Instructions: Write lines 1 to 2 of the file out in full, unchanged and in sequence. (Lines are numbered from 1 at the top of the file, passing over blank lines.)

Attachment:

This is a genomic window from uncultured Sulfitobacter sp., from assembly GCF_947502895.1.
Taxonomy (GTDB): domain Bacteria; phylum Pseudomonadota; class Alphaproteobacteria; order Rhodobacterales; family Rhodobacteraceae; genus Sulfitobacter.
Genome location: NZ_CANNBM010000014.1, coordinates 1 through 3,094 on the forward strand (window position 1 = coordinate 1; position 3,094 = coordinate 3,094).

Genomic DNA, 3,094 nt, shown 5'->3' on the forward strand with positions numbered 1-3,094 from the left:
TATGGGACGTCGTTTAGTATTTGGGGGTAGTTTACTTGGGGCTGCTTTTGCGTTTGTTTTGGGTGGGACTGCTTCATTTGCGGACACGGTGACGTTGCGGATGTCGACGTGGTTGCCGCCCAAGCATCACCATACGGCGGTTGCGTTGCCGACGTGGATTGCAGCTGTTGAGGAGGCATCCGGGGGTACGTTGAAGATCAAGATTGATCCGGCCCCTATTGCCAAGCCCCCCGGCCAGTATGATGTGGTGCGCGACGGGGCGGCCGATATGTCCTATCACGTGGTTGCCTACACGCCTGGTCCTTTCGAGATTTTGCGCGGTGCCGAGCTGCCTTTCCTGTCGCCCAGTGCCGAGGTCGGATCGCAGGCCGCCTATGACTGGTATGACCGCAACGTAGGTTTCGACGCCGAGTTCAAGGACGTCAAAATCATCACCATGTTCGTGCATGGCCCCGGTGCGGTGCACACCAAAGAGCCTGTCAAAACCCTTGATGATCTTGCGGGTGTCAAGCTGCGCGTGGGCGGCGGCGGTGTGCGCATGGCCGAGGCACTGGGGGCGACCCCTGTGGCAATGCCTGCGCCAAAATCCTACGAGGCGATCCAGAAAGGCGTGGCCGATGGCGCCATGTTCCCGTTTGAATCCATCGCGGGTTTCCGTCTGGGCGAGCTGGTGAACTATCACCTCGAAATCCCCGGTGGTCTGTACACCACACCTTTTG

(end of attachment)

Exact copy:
This is a genomic window from uncultured Sulfitobacter sp., from assembly GCF_947502895.1.
Taxonomy (GTDB): domain Bacteria; phylum Pseudomonadota; class Alphaproteobacteria; order Rhodobacterales; family Rhodobacteraceae; genus Sulfitobacter.